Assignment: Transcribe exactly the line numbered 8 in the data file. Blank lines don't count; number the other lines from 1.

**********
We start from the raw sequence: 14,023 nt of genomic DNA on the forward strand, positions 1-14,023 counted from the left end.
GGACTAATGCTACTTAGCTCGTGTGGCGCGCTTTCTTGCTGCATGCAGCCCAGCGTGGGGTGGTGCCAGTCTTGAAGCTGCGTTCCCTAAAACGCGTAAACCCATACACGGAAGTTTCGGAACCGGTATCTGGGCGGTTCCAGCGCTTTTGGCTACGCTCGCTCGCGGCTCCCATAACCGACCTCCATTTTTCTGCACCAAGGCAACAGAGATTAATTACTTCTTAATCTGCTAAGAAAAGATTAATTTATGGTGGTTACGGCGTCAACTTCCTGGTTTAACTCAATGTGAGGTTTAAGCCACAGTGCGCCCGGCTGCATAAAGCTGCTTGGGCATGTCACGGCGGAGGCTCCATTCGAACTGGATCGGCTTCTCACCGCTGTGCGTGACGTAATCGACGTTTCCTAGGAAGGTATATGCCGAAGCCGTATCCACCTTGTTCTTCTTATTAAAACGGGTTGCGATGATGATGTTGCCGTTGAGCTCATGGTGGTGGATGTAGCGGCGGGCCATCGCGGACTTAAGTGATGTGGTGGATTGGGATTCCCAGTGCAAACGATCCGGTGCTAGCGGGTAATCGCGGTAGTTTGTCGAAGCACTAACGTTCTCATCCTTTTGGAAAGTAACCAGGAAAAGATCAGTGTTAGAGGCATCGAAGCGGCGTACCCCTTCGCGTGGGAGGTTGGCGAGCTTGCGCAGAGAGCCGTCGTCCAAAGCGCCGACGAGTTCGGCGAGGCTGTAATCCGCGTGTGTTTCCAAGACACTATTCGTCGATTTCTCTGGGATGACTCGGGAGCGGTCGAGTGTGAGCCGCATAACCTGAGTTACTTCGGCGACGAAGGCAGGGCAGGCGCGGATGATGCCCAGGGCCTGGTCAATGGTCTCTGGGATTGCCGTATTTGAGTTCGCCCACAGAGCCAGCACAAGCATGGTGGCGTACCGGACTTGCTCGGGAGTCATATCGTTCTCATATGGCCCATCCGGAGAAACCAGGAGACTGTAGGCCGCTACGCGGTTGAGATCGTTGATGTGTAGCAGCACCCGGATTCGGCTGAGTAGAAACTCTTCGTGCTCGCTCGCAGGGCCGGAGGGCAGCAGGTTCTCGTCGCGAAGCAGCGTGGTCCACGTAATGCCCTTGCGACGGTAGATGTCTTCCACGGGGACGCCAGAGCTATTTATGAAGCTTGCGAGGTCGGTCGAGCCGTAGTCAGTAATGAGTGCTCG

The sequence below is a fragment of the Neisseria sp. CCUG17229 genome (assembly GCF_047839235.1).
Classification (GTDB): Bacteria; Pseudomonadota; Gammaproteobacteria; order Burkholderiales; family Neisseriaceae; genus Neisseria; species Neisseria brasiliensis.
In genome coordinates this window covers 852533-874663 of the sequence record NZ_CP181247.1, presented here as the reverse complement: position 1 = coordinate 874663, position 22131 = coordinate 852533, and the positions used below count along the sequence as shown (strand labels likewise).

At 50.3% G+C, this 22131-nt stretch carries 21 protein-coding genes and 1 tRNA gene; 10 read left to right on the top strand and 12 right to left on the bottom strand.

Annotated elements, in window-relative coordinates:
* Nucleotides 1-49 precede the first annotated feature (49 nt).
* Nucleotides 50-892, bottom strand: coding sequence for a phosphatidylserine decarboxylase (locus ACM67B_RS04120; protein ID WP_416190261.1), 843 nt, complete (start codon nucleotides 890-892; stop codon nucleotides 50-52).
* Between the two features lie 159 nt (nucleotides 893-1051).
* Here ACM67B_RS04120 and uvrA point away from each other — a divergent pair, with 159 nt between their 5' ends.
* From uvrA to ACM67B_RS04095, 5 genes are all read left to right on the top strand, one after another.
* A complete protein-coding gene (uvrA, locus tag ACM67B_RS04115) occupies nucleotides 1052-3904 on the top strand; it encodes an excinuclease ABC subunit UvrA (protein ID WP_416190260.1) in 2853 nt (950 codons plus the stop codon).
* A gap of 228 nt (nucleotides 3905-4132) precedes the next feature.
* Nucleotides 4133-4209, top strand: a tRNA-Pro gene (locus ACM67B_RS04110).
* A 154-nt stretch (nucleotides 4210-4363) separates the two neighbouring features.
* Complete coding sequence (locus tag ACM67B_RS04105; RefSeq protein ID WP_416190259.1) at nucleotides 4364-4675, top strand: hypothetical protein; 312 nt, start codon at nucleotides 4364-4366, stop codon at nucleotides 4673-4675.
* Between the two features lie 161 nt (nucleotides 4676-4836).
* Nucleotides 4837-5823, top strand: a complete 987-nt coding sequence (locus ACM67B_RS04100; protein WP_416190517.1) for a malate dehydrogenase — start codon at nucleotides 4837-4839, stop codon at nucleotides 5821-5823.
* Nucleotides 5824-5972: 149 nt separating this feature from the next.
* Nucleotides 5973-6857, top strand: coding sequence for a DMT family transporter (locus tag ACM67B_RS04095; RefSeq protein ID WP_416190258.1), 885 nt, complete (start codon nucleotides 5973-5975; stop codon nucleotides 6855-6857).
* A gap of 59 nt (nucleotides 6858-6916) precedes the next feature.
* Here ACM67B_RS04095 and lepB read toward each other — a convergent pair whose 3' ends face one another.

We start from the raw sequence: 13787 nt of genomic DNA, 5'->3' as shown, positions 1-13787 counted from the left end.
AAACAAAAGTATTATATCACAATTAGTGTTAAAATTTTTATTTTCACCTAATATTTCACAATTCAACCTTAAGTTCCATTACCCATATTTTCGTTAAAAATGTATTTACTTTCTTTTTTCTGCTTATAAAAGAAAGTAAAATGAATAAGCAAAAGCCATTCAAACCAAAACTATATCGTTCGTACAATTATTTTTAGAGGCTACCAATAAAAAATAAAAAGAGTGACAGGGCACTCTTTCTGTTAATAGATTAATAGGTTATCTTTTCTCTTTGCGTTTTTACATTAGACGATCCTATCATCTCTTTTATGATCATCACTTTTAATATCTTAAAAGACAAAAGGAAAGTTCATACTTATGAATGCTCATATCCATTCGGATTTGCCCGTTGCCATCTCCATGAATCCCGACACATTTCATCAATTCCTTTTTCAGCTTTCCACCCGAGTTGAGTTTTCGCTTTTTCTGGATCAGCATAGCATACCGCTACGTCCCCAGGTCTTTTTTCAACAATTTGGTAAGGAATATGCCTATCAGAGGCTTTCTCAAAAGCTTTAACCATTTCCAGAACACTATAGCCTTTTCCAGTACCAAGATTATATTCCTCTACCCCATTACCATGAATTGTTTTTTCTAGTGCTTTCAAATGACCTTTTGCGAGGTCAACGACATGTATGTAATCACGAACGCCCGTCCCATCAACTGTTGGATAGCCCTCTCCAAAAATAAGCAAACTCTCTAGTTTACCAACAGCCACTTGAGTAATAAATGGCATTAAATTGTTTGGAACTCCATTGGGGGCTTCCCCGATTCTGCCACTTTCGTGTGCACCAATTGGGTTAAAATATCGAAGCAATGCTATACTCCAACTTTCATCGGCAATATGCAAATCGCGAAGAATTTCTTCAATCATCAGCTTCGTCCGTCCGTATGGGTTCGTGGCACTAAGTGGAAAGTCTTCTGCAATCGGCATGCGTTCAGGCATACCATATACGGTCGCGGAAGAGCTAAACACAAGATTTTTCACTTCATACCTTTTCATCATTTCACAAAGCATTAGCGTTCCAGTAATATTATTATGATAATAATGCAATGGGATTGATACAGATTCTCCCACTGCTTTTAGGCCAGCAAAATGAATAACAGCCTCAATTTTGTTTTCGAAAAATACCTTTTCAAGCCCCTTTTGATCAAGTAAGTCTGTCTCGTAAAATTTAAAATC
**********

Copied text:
* Nucleotides 1-49 precede the first annotated feature (49 nt).